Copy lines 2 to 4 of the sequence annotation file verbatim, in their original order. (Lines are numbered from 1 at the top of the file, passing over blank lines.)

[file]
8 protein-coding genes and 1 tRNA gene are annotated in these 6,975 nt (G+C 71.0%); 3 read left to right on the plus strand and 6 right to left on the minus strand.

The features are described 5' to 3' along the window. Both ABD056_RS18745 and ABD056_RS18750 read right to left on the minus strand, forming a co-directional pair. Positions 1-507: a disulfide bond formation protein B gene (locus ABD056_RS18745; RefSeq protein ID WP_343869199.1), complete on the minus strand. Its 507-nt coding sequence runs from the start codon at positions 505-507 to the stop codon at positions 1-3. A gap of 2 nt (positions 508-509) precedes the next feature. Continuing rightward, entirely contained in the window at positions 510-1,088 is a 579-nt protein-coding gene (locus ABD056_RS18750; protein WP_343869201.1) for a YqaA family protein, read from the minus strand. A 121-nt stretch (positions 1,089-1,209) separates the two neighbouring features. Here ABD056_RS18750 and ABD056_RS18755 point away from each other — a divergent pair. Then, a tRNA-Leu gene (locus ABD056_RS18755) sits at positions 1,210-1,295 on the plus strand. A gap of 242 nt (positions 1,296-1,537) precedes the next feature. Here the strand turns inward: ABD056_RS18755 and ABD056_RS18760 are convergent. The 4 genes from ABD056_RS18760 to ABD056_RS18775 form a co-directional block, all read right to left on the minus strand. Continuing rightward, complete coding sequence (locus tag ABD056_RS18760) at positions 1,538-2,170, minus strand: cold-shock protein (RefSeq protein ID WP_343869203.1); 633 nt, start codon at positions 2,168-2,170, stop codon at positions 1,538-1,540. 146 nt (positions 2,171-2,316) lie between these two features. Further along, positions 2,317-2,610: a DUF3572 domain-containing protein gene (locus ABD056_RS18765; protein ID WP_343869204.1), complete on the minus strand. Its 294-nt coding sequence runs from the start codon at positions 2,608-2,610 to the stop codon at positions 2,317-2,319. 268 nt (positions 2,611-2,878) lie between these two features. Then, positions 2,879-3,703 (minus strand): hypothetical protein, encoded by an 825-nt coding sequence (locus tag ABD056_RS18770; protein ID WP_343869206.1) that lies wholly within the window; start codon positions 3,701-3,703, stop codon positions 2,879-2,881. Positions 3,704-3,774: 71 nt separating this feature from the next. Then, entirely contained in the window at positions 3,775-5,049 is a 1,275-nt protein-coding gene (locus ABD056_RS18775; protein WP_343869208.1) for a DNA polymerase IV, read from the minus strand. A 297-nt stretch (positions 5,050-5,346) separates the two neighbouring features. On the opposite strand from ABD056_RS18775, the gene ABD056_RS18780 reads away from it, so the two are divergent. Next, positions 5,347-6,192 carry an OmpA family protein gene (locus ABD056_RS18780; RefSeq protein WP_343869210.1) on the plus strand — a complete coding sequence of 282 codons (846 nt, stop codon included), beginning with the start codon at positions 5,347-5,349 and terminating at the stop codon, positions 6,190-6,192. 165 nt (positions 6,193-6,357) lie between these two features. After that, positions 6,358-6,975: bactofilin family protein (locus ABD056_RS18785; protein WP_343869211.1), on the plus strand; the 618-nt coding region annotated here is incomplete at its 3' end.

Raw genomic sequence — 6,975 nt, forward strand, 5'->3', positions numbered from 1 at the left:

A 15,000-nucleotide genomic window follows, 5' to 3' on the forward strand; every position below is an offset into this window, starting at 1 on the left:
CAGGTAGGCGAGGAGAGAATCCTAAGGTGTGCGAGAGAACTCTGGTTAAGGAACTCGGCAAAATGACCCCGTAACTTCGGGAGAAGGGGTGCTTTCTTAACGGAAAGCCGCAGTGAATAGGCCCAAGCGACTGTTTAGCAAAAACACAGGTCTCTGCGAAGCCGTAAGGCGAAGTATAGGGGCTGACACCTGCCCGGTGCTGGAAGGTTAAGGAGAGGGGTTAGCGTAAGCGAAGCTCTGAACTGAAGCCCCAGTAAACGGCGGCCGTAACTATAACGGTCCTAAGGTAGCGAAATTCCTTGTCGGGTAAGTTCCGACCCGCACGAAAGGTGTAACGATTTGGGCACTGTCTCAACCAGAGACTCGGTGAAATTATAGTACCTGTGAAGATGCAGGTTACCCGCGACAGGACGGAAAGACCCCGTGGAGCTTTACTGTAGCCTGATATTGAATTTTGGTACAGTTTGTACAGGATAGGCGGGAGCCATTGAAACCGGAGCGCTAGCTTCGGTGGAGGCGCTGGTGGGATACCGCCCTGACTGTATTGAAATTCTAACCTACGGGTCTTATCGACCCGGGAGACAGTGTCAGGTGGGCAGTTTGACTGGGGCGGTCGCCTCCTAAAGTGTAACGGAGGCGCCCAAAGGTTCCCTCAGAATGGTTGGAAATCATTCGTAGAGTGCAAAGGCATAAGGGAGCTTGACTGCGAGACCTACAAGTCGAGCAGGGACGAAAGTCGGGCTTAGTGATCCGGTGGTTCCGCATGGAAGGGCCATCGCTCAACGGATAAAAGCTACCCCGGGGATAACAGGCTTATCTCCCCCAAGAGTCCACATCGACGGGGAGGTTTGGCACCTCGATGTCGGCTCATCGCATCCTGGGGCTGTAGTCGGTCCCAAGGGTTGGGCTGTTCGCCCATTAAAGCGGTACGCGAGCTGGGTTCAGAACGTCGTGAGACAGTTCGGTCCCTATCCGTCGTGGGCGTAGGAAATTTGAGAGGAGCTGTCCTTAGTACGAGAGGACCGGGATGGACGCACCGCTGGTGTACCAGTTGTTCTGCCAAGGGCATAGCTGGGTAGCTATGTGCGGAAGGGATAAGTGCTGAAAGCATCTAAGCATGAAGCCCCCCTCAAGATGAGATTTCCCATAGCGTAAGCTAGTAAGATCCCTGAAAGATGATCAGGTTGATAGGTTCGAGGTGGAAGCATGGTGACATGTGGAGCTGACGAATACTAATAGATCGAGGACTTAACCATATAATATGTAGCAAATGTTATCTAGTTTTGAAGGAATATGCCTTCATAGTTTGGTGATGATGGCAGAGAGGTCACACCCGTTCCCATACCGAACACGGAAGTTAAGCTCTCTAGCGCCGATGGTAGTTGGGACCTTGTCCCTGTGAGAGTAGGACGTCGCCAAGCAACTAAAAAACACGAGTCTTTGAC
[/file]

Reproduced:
The features are described 5' to 3' along the window. Both ABD056_RS18745 and ABD056_RS18750 read right to left on the minus strand, forming a co-directional pair. Positions 1-507: a disulfide bond formation protein B gene (locus ABD056_RS18745; RefSeq protein ID WP_343869199.1), complete on the minus strand. Its 507-nt coding sequence runs from the start codon at positions 505-507 to the stop codon at positions 1-3. A gap of 2 nt (positions 508-509) precedes the next feature. Continuing rightward, entirely contained in the window at positions 510-1,088 is a 579-nt protein-coding gene (locus ABD056_RS18750; protein WP_343869201.1) for a YqaA family protein, read from the minus strand. A 121-nt stretch (positions 1,089-1,209) separates the two neighbouring features. Here ABD056_RS18750 and ABD056_RS18755 point away from each other — a divergent pair. Then, a tRNA-Leu gene (locus ABD056_RS18755) sits at positions 1,210-1,295 on the plus strand. A gap of 242 nt (positions 1,296-1,537) precedes the next feature. Here the strand turns inward: ABD056_RS18755 and ABD056_RS18760 are convergent. The 4 genes from ABD056_RS18760 to ABD056_RS18775 form a co-directional block, all read right to left on the minus strand. Continuing rightward, complete coding sequence (locus tag ABD056_RS18760) at positions 1,538-2,170, minus strand: cold-shock protein (RefSeq protein ID WP_343869203.1); 633 nt, start codon at positions 2,168-2,170, stop codon at positions 1,538-1,540. 146 nt (positions 2,171-2,316) lie between these two features. Further along, positions 2,317-2,610: a DUF3572 domain-containing protein gene (locus ABD056_RS18765; protein ID WP_343869204.1), complete on the minus strand. Its 294-nt coding sequence runs from the start codon at positions 2,608-2,610 to the stop codon at positions 2,317-2,319. 268 nt (positions 2,611-2,878) lie between these two features. Then, positions 2,879-3,703 (minus strand): hypothetical protein, encoded by an 825-nt coding sequence (locus tag ABD056_RS18770; protein ID WP_343869206.1) that lies wholly within the window; start codon positions 3,701-3,703, stop codon positions 2,879-2,881. Positions 3,704-3,774: 71 nt separating this feature from the next. Then, entirely contained in the window at positions 3,775-5,049 is a 1,275-nt protein-coding gene (locus ABD056_RS18775; protein WP_343869208.1) for a DNA polymerase IV, read from the minus strand. A 297-nt stretch (positions 5,050-5,346) separates the two neighbouring features. On the opposite strand from ABD056_RS18775, the gene ABD056_RS18780 reads away from it, so the two are divergent. Next, positions 5,347-6,192 carry an OmpA family protein gene (locus ABD056_RS18780; RefSeq protein WP_343869210.1) on the plus strand — a complete coding sequence of 282 codons (846 nt, stop codon included), beginning with the start codon at positions 5,347-5,349 and terminating at the stop codon, positions 6,190-6,192. 165 nt (positions 6,193-6,357) lie between these two features. After that, positions 6,358-6,975: bactofilin family protein (locus ABD056_RS18785; protein WP_343869211.1), on the plus strand; the 618-nt coding region annotated here is incomplete at its 3' end.

Raw genomic sequence — 6,975 nt, forward strand, 5'->3', positions numbered from 1 at the left:

A 15,000-nucleotide genomic window follows, 5' to 3' on the forward strand; every position below is an offset into this window, starting at 1 on the left: